When we talk about a “smooth” cup of coffee, we’re discussing a brew that strikes a perfect balance of flavors without over-aggressive bitterness or acidity. This flavor profile can prove difficult to achieve for amateur baristas, but an intriguing brewing style known as “egg coffee” might just help you reach that ideal.
What is egg coffee?
Egg coffee is made by cracking a raw egg ― shell included ― into a cup, mixing it with your ground coffee, and then simmering it on the stove. The egg clings to impurities in the coffee, removing them from the liquid you end up pouring out and drinking, supposedly making for the smoothest cup of coffee you’ll ever drink.
Anyone who’s gone to culinary school and made consommé hundreds of times can attest that egg whites remove impurities from a liquid. When making consommé, a mixture of egg whites and raw ground chicken are stirred into a cloudy stock. As it slowly cooks, that mixture forms a “raft” on the top of the stock, attracting proteins and particles in the stock that cling to the raft, leaving behind a perfectly clarified consommé liquid. The raw egg in Swedish egg coffee serves a similar purpose.
Where does egg coffee come from?
Many baristas and coffee experts refer to this drink as “Scandinavian egg coffee” or “Swedish egg coffee.” So that means that this type of coffee hails from Sweden, Norway or Denmark, right?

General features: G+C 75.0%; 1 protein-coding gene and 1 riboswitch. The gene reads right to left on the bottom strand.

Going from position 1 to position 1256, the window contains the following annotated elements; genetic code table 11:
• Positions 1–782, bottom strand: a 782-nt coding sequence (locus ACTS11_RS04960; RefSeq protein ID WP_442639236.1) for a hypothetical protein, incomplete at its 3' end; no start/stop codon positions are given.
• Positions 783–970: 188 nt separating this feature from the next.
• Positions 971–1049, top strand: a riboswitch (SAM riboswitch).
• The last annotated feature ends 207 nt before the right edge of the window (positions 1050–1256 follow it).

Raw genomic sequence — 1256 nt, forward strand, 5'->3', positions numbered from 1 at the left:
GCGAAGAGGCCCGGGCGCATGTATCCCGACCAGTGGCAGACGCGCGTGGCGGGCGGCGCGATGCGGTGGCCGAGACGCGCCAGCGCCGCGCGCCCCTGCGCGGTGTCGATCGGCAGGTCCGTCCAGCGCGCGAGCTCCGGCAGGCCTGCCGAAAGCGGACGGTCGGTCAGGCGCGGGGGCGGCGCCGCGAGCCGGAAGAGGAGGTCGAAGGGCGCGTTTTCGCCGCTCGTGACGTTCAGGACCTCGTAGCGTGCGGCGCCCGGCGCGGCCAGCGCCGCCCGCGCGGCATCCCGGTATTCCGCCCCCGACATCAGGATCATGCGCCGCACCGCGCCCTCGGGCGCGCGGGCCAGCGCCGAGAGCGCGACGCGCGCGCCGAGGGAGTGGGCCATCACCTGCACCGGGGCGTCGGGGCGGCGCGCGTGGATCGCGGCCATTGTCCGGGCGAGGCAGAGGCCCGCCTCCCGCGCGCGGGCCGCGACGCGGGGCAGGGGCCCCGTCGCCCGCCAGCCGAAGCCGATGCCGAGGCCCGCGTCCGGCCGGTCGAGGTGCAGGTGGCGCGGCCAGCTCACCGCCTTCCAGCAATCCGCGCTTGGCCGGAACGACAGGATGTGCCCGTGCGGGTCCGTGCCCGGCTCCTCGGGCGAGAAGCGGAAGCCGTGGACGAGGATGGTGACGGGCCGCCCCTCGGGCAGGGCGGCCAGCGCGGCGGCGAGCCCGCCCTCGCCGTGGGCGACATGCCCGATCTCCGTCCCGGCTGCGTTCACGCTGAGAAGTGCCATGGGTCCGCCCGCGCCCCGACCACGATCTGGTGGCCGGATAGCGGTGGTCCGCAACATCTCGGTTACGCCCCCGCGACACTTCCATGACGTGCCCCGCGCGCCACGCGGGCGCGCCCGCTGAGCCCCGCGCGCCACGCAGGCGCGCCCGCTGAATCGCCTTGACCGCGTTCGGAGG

Well, yes and no. Denmark-based coffee expert Asser Christensen, founder of the blog The Coffee Chronicler, told us that “what Americans refer to as ‘Scandinavian egg coffee’ is virtually unknown in Denmark, Sweden and Norway today. I have never seen it anywhere in the region.”
That said, Christensen does believe that egg coffee might have origins in the 19th-century wave of immigration from Scandinavia to America. “Coffee has a very long history in Scandinavia, and it’s correct that some unusual substances have been used to ‘clear’ up coffee in the past,” he said.
He noted that in the 1800s, coffee was expensive, so people often reused the same grounds, making coffee dirty and gritty. “There were no sophisticated filtration methods available back then, so protein-rich substances like eggs, fish skins and antlers have all been added to coffee to help filter out impurities. The idea of adding eggs to coffee is most likely something Scandinavian immigrants brought to America, but today, it would be more accurate to name it ‘Midwest egg coffee,’ since that seems to be the only place [where] people consume it regularly,” he said.